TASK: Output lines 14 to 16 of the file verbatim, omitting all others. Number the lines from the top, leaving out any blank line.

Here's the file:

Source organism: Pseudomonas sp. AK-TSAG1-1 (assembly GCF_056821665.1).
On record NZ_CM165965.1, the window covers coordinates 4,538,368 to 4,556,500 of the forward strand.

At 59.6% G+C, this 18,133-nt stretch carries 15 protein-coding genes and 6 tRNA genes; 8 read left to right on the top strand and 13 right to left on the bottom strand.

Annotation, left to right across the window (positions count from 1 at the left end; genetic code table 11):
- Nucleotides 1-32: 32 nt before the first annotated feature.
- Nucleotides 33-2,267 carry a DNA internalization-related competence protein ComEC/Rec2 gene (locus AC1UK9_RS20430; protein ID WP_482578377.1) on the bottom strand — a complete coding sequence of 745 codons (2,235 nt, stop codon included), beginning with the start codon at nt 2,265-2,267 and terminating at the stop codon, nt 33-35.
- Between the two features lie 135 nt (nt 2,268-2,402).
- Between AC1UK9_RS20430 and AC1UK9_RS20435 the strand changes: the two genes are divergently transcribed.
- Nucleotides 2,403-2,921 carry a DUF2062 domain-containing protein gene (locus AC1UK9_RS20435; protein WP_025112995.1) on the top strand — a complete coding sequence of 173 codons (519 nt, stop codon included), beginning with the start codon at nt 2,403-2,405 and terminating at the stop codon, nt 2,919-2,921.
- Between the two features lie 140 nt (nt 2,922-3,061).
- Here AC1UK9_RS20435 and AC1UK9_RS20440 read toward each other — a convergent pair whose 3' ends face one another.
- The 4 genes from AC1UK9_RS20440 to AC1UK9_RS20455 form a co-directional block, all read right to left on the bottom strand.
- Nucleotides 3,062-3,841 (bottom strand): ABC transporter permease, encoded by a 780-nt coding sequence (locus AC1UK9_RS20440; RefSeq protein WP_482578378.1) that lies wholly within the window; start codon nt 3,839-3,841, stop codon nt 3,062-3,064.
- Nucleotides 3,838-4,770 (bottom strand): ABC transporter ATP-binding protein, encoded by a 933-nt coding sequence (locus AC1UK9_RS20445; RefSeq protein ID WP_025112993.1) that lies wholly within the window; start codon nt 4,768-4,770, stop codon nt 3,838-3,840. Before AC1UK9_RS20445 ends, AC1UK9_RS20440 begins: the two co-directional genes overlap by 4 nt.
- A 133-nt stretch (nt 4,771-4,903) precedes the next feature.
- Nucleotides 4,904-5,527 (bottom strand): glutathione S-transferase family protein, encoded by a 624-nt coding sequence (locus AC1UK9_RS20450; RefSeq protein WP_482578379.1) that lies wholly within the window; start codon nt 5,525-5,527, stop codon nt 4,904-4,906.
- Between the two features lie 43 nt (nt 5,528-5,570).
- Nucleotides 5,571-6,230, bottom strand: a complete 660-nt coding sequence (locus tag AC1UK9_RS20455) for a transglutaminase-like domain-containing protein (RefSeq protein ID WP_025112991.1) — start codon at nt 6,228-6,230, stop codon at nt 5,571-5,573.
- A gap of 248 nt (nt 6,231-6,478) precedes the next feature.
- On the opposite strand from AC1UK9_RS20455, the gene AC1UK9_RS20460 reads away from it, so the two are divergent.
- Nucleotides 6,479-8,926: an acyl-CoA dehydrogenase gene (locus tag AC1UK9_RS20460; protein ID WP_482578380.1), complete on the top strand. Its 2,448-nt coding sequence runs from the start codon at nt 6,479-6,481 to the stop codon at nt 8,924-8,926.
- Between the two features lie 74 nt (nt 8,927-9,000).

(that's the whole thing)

- Nucleotides 3,838-4,770 (bottom strand): ABC transporter ATP-binding protein, encoded by a 933-nt coding sequence (locus AC1UK9_RS20445; RefSeq protein ID WP_025112993.1) that lies wholly within the window; start codon nt 4,768-4,770, stop codon nt 3,838-3,840. Before AC1UK9_RS20445 ends, AC1UK9_RS20440 begins: the two co-directional genes overlap by 4 nt.
- A 133-nt stretch (nt 4,771-4,903) precedes the next feature.
- Nucleotides 4,904-5,527 (bottom strand): glutathione S-transferase family protein, encoded by a 624-nt coding sequence (locus AC1UK9_RS20450; RefSeq protein WP_482578379.1) that lies wholly within the window; start codon nt 5,525-5,527, stop codon nt 4,904-4,906.